Healthcare systems have been strained and tested more than ever before. In many ways, they have answered the call but 2020 has highlighted the need for innovative solutions for the healthcare industry that will help hospitals, health centers, and pharmacies provide continued high-quality care.
Healthcare costs have been rising faster than inflation for decades. Some forecasts predict that healthcare costs will grow from 17.5% of GDP in 2014 to a staggering 20.1% by 2025. Doctors and medical staff are working harder than ever before but, in the US, for example, the shortage of qualified physicians continues to grow.
Healthcare systems are sprawling, multi-faceted entities that are critical to human life. Reducing spending is a huge challenge when equipment costs a great amount and institutions can employ thousands of staff. It’s a complex issue but there are some innovative solutions for the healthcare industry that can help address some of the critical issues and move things forwards.
Telehealth and telemedicine
Telemedicine is a part of telehealth, a broader category of technologies and services designed to improve healthcare delivery. Telemedicine involves clinical services provided remotely through solutions such as video calls. Telemedicine is not something new, but due to the COVID-19 pandemic, it has become one of the top healthcare solutions.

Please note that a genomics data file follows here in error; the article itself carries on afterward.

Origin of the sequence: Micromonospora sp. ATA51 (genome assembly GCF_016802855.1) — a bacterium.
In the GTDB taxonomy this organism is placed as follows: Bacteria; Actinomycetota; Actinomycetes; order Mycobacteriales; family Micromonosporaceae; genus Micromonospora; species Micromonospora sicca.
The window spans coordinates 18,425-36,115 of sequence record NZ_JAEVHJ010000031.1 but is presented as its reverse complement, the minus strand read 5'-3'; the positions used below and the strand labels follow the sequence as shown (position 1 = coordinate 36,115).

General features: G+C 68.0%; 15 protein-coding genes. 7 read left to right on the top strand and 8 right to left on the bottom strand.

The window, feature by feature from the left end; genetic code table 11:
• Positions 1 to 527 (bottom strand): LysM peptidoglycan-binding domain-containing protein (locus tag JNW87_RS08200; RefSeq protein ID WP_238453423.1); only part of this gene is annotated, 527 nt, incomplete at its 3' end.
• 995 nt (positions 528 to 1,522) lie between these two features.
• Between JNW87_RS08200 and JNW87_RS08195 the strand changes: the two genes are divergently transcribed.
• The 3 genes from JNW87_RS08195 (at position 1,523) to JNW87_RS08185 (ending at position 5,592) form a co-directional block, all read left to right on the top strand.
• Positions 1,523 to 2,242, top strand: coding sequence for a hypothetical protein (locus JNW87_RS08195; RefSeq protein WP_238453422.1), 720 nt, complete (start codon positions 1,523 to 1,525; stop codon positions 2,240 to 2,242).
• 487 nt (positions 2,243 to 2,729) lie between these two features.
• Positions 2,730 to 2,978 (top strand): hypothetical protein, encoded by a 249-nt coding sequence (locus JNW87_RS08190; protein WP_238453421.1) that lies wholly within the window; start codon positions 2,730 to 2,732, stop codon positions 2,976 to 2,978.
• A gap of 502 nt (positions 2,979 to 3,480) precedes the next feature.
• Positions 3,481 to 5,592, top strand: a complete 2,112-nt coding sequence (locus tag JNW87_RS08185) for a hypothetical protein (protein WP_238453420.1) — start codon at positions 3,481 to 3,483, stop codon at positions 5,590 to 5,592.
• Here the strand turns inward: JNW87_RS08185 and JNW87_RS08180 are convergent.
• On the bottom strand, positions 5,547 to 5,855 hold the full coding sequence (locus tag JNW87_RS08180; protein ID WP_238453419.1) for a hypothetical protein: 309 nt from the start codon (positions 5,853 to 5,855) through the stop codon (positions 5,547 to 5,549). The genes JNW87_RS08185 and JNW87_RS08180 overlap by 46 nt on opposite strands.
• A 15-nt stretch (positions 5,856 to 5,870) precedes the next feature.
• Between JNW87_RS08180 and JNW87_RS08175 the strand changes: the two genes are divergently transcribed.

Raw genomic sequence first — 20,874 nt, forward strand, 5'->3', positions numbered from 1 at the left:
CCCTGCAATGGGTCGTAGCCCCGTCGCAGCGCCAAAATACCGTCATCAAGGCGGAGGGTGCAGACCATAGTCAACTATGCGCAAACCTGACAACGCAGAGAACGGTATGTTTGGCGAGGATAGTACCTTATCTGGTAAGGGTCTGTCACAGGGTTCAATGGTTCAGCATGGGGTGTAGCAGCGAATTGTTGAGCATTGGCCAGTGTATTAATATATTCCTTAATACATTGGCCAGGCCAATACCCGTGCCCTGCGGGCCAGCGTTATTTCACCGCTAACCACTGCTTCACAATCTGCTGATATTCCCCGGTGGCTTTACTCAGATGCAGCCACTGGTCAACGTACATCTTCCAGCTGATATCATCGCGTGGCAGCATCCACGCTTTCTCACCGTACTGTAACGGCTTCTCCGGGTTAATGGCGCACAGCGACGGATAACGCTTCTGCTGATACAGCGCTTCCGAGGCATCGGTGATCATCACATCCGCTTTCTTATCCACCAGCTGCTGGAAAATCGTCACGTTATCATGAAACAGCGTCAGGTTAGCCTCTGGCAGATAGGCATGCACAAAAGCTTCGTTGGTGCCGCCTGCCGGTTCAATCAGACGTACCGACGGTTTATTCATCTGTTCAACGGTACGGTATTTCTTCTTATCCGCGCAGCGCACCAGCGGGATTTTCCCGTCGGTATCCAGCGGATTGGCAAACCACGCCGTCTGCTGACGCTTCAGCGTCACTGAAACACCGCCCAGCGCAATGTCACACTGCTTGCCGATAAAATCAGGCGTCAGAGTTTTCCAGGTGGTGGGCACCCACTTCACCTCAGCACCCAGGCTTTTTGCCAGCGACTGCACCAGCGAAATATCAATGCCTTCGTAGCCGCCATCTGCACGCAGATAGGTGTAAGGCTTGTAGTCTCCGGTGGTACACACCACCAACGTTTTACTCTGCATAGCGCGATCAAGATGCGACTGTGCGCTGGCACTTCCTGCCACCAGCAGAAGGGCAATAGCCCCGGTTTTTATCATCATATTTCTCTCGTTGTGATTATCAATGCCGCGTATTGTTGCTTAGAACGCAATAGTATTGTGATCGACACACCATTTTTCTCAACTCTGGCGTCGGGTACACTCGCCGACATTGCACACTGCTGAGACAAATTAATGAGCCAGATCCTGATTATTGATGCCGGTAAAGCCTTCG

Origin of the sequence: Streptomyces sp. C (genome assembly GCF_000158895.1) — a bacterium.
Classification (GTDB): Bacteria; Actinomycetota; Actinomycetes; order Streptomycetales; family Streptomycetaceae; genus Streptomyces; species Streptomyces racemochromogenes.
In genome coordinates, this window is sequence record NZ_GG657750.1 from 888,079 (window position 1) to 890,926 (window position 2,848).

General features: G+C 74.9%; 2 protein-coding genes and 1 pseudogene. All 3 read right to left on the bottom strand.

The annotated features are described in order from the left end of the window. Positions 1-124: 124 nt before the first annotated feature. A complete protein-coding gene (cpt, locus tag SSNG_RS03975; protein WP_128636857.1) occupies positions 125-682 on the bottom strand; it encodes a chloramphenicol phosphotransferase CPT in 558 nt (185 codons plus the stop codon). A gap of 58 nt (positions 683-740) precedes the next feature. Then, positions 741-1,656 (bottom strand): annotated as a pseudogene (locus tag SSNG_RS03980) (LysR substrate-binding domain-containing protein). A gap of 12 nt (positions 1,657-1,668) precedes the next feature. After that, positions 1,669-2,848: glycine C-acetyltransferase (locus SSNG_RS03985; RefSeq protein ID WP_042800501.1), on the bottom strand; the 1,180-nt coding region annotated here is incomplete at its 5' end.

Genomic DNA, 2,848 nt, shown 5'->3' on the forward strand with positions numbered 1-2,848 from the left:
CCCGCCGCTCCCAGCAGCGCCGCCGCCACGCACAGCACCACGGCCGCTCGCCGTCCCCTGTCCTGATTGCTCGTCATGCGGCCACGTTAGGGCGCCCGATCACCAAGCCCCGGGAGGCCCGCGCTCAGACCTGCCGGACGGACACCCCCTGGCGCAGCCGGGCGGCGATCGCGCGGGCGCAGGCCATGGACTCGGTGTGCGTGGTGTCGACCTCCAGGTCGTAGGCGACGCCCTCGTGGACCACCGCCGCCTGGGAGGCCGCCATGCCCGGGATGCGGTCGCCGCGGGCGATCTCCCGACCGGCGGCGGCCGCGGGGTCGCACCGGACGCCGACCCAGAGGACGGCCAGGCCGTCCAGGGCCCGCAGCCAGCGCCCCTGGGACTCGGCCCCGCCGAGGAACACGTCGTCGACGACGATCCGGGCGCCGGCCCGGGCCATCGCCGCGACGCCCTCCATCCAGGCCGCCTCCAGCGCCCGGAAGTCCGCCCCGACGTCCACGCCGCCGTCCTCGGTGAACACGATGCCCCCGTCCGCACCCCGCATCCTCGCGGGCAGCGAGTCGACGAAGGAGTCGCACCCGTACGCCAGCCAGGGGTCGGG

Telehealth helps to prevent the spread of coronavirus and other infectious diseases. It can improve diagnosis and treatment and offers more convenient access to specialists. It helps patients look after their health while reducing office visits and travel time. It’s one of the most significant sources of rapid change in the U.S. healthcare system, where access to providers is limited and wait times are getting longer.
Many patients were initially resistant to telehealth, due to concerns over privacy and received levels of care. However, the estimated number of telemedicine patients worldwide grew steadily, from 0.35 million in 2013 to 7 million in 2018, and is set to increase exponentially in the current global climate.
“For health care organizations looking to implement or expand telehealth, it is important to note that simply giving consumers more access to care doesn’t automatically translate to improved outcomes. But, organizations have shown that through a targeted approach, especially to certain high-risk populations covered under VBC models, telehealth programs can be cost-effective”Top 10 Healthcare Innovations report by Deloitte.
A disruptive approach to clinical trials
Clinical trials are the way to market for all new treatments and medical devices. However, they are challenging to organize and expensive and a lack of enrollment from test subjects can cause significant delays or even cause entire companies to close down.
Remote clinical trials are among the more simple innovations in the healthcare industry but they are incredibly effective. Patients can join remote trials using smartphones or wearable devices, which collect data remotely and feed it back to the lab. What’s more, remote trials open up possibilities such as monitoring and comparing patients in different locations, to see how environmental and social factors affect results.
The days of “the doctor always knows best” are gone, whether doctors like it or not. Patients are increasingly health-conscious and are more ready to discuss potential diagnoses, symptoms, and treatments. The recent boom in at-home genetic testing helps patients understand which conditions they might be at risk and how to prevent them.